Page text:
The other part pertains to the peaceful settlement of disputes. A High Council composed of ministers of the signatories to the treaty is to ‘take cognizance of the existence of disputes or situations likely to disturb regional peace and harmony’ and ‘recommend to the parties in dispute appropriate means of settlement’ or ‘appropriate measures for the prevention of a deterioration of the dispute or the situation.’ The High Council would not be a tribunal of any kind; it would not have the power to make binding judgments. In every case, resort to the treaty would have to have the consent of the parties to the dispute.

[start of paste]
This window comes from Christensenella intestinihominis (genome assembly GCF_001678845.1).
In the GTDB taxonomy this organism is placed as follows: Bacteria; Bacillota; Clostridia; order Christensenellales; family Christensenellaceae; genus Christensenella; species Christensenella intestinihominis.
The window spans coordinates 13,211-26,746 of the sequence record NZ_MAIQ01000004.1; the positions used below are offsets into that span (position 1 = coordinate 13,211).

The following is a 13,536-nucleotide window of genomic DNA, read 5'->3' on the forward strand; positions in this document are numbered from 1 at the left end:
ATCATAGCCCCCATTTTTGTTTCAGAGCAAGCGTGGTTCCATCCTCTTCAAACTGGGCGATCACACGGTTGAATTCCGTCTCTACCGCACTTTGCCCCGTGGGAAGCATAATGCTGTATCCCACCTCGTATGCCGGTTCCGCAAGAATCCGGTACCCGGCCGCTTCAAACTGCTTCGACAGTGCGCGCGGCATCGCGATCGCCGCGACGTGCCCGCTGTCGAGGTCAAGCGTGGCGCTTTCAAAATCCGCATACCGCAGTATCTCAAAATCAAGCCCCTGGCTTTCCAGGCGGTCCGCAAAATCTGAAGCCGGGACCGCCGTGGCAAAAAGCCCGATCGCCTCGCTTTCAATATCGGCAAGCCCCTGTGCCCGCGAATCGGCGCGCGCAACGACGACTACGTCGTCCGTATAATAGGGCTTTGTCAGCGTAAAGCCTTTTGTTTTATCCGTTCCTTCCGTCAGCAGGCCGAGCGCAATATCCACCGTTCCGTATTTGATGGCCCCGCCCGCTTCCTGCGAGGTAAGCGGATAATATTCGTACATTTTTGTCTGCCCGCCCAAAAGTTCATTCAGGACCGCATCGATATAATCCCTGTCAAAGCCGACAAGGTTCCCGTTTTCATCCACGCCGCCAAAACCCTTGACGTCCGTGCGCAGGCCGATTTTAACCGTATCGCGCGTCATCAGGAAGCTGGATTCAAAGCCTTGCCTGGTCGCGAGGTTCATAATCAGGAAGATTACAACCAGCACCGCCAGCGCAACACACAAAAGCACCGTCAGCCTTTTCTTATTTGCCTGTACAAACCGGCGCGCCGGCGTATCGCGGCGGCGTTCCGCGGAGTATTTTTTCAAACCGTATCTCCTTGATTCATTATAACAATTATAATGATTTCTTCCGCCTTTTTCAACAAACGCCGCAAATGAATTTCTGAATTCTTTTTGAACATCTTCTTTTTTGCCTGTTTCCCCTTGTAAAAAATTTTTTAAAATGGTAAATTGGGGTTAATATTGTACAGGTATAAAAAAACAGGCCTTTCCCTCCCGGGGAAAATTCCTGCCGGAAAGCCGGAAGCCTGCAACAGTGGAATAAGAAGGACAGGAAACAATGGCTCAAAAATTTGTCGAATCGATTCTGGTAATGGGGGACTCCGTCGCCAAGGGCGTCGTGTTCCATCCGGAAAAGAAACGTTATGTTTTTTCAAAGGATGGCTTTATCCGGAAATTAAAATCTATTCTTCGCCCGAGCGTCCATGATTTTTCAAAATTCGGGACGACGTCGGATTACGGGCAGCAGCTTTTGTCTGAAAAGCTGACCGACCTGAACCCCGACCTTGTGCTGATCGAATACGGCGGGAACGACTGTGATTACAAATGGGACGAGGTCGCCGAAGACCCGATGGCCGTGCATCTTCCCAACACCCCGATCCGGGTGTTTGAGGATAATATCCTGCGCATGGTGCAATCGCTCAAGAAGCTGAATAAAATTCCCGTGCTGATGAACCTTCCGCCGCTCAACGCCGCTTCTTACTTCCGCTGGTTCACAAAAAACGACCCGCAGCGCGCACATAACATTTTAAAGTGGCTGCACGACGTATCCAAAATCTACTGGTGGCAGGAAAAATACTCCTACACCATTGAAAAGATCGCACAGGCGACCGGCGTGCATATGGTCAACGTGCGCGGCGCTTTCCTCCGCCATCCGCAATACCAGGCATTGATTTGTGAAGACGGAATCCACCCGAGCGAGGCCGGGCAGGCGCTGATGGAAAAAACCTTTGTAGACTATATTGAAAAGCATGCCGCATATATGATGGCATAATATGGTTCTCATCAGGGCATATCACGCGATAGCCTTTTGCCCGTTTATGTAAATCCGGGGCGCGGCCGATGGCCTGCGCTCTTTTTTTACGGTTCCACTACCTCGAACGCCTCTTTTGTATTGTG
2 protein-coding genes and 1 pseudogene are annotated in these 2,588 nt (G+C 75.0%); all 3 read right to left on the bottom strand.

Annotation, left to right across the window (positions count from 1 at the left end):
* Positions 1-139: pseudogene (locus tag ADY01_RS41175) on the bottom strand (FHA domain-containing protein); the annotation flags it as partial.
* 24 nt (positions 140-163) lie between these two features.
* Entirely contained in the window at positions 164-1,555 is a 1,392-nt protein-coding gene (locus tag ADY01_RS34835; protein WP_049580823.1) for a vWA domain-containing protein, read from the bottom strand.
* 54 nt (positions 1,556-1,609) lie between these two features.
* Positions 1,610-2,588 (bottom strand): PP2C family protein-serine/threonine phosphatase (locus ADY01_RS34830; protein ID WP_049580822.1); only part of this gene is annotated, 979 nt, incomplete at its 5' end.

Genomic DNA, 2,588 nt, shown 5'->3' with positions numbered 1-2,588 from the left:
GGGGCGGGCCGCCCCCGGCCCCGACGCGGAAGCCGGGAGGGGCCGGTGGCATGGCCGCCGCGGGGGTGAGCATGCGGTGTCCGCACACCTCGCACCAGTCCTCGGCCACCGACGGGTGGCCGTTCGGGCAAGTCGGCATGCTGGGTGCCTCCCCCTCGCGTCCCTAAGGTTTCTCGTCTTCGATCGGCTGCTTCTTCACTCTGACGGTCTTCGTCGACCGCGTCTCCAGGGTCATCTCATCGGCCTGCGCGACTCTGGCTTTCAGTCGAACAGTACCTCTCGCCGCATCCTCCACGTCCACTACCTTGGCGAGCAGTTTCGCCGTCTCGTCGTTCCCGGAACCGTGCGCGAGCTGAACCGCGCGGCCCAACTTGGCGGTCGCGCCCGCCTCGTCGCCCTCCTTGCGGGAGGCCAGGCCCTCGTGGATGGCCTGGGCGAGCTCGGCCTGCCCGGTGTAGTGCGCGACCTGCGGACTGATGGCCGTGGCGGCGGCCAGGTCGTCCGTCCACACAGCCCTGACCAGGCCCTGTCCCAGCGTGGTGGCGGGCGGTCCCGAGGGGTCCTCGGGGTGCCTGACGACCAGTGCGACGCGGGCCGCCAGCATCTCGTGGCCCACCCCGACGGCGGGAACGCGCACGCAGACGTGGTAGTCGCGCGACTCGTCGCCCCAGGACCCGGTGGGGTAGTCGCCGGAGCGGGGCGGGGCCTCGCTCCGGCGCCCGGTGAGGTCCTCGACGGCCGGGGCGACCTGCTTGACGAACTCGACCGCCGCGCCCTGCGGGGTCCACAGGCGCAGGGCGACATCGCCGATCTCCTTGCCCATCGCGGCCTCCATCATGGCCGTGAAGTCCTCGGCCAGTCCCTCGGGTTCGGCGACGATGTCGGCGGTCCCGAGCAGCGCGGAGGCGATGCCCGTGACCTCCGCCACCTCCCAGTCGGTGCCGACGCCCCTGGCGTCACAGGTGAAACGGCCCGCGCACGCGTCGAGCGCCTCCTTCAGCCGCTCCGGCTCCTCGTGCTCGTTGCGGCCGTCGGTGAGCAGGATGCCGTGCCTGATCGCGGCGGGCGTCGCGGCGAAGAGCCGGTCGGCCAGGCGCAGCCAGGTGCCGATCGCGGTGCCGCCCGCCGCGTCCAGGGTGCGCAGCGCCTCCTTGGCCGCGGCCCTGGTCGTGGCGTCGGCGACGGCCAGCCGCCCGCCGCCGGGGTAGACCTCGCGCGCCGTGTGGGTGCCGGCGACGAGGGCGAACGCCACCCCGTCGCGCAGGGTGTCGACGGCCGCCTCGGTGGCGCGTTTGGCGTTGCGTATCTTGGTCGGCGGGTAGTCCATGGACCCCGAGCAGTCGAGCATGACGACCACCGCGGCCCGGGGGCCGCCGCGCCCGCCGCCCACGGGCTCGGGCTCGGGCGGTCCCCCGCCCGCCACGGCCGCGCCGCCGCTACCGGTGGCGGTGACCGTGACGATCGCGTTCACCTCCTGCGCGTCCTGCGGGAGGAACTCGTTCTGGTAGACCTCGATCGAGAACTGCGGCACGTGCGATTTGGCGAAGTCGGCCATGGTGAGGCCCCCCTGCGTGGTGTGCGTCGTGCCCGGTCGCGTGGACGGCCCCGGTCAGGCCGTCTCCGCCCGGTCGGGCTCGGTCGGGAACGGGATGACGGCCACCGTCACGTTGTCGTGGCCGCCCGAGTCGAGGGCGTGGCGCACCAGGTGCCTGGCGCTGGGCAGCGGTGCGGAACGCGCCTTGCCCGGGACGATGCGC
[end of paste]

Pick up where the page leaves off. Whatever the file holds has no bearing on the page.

The 1987 amendment extended the treaty’s principles to encompass the conduct in Southeast Asia of states outside of it. Papua New Guinea signed it in August 1989. The ASEAN foreign ministers adopted the rules of procedure for the High Council in 2001. Subsequently, China and India acceded to the treaty in October 2003, Japan and Pakistan in July 2004, and South Korea and Russia in November 2004. At ASEAN’s summit meeting with Australia and New Zealand last November, ASEAN ‘encouraged’ Australia and New Zealand to sign on. Last May, Wellington announced its decision to accede to the TAC, and Foreign Minister Phil Goff signed it on 28 July (as did his Mongolian counterpart).